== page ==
The sensations are more intense than ever as José crosses the boreal forest on a snowmobile, the only means of winter transport in these remote regions. “I felt so alive, so in tune with the elements. I got a lot out of the experience,” he recounts. The cold is not a constraining factor here, and the snow-covered landscapes, the reliefs of which you can barely distinguish, transport you into a quasi-mystical ambiance and atmosphere.

Just 45 minutes later, he’s in a tent, enjoying the scent of balsam fir and the boundlessly comforting warmth emanating from a small wood fire. It’s here that the Innu community is waiting for him. This is where he meets Chrystal Fontaine, a local woman who tells him about the journey that led to her becoming a caribou hunter. She recounts the story of her decisive meeting with her husband and her immersion in the traditions of her people during a rare and special moment of sharing. These exchanges are the true richness of these trips, creating moments you can’t put a price on,” emphasises José. “We break all the taboos, we allow ourselves to be carried along, and we very quickly grasp that we are going through an incredible experience.” The next day at Sept-Îles, the team discovers that the port was originally designed to accommodate The Queen Mary, and Le Commandant Charcot is the only ship that will have the privilege of docking there in winter.

16_reperage_Charcot_Canada©PONANT-Julien Fabro

New activities out on the ice

The rendezvous point on the third day is on the shores of Saguenay Fjord. Here, out in the middle of the ice, Le Commandant Charcot will be operating in her element, and guests will have the chance to disembark onto the pack ice. After a helicopter flight to locate the snowshoe, ski, and dog-sled trails and to assess the ice, José arrives in La Vallée des Fantômes – the name given to this forest of fir trees covered in a thick layer of snow – where guests will be able to spend one night in a cosy chalet at nearly 3,000 feet altitude in Monts-Valin National Park, so they can spend time contemplating the lunar scenery of the boreal forest.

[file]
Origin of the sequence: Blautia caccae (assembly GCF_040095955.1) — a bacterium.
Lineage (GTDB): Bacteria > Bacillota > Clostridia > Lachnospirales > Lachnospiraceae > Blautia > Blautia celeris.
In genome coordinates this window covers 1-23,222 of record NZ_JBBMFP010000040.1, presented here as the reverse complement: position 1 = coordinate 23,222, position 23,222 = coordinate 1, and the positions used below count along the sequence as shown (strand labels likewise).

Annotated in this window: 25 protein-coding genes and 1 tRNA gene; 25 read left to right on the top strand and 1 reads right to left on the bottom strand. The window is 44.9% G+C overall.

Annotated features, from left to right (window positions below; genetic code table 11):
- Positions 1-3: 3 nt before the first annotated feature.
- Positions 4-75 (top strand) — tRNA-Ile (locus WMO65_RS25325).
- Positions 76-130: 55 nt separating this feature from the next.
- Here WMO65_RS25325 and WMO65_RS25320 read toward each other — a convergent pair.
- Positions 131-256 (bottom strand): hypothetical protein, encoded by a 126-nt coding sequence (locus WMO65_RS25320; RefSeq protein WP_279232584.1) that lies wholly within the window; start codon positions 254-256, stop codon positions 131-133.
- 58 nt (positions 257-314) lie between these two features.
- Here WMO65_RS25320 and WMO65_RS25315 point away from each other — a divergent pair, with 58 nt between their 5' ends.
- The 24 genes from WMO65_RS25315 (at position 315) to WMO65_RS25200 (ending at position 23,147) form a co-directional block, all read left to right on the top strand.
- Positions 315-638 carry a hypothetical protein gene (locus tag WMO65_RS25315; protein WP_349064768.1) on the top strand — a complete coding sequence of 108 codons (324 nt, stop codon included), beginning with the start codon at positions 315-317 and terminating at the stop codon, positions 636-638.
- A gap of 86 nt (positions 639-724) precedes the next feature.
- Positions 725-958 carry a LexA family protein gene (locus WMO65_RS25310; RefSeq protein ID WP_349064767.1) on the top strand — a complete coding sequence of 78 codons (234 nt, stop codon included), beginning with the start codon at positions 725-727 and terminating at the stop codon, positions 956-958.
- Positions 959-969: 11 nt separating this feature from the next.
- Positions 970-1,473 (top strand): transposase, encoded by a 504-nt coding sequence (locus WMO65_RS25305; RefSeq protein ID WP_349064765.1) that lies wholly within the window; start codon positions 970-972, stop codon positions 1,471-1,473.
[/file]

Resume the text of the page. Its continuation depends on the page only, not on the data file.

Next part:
Back in Saguenay, the scouting team experiences what it’s like to be a ‘musher’ or ‘princess’ – a driver or passenger – on a dog-sled ride down the valley across the frozen lake and through the snow-enshrouded trees. They are then invited to an ephemeral fishing village on the pack ice, with its distinctive rows of colourful cottages. “As you get closer, in the company of enthusiastic local guides, you see that there are holes in the ice used for angling for fish on the sea bottom. They teach us the techniques needed to master angling for redfish before moving on to tasting in the form of ceviche,” José recalls.

17_reperage_Charcot_Canada©PONANT-Julien Fabro

Looking to the future

This scouting trip paves the way for new explorations in this region, which is inaccessible to traditional ships in winter. The journey has already begun, and José is imagining itineraries that make local communities the central focus of attention: “We see voyages of exploration in the Arctic with pride of place given to the people we meet; they are our greatest strength,” he explains. Respect for nature, which, adorned in its winter colours seems more hypnotic than ever, is embodied by the local inhabitants. They will pass on their passion to the cruise guests, who will in turn become the best ambassadors for the region.

Getting this scouting trip right was a huge challenge, but by taking this step, PONANT will become the first cruise line in the world to offer the opportunity to explore the St. Lawrence River in the middle of winter. As an expedition pioneer, Le Commandant Charcot continues to embody the company’s philosophy, Explore to Inspire: exploring to better understand, share, and protect, and to provide new development prospects for local communities.

Photo credits: ©Julien Fabro